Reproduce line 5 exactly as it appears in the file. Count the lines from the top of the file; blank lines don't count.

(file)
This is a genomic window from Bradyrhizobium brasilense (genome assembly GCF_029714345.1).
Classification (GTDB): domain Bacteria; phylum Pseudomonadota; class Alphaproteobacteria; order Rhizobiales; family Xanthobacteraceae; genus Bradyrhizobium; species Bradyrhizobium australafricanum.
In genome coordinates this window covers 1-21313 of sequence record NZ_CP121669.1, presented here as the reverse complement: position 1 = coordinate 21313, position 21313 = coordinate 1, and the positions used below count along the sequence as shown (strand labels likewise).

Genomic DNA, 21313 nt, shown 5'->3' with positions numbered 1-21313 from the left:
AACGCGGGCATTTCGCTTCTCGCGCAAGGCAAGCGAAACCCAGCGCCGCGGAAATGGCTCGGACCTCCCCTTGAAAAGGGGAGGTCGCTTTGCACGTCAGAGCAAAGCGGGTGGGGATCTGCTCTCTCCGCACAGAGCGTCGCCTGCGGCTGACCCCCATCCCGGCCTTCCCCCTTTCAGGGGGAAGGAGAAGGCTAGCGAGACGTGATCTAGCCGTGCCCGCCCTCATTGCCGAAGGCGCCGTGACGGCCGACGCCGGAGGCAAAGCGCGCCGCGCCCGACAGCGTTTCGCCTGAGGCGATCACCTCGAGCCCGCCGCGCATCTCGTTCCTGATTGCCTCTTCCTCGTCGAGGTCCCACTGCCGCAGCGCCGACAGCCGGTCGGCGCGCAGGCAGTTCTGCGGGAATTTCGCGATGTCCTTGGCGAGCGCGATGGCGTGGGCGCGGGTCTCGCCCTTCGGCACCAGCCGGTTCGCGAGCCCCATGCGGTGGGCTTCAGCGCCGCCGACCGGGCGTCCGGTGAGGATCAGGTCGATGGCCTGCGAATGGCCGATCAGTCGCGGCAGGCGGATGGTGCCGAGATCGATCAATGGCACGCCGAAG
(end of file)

AACGCGGGCATTTCGCTTCTCGCGCAAGGCAAGCGAAACCCAGCGCCGCGGAAATGGCTCGGACCTCCCCTTGAAAAGGGGAGGTCGCTTTGCACGTCAGAGCAAAGCGGGTGGGGATCTGCTCTCTCCGCACAGAGCGTCGCCTGCGGCTGACCCCCATCCCGGCCTTCCCCCTTTCAGGGGGAAGGAGAAGGCTAGCGAGACGTGATCTAGCCGTGCCCGCCCTCATTGCCGAAGGCGCCGTGACGGCCGACGCCGGAGGCAAAGCGCGCCGCGCCCGACAGCGTTTCGCCTGAGGCGATCACCTCGAGCCCGCCGCGCATCTCGTTCCTGATTGCCTCTTCCTCGTCGAGGTCCCACTGCCGCAGCGCCGACAGCCGGTCGGCGCGCAGGCAGTTCTGCGGGAATTTCGCGATGTCCTTGGCGAGCGCGATGGCGTGGGCGCGGGTCTCGCCCTTCGGCACCAGCCGGTTCGCGAGCCCCATGCGGTGGGCTTCAGCGCCGCCGACCGGGCGTCCGGTGAGGATCAGGTCGATGGCCTGCGAATGGCCGATCAGTCGCGGCAGGCGGATGGTGCCGAGATCGATCAATGGCACGCCGAAG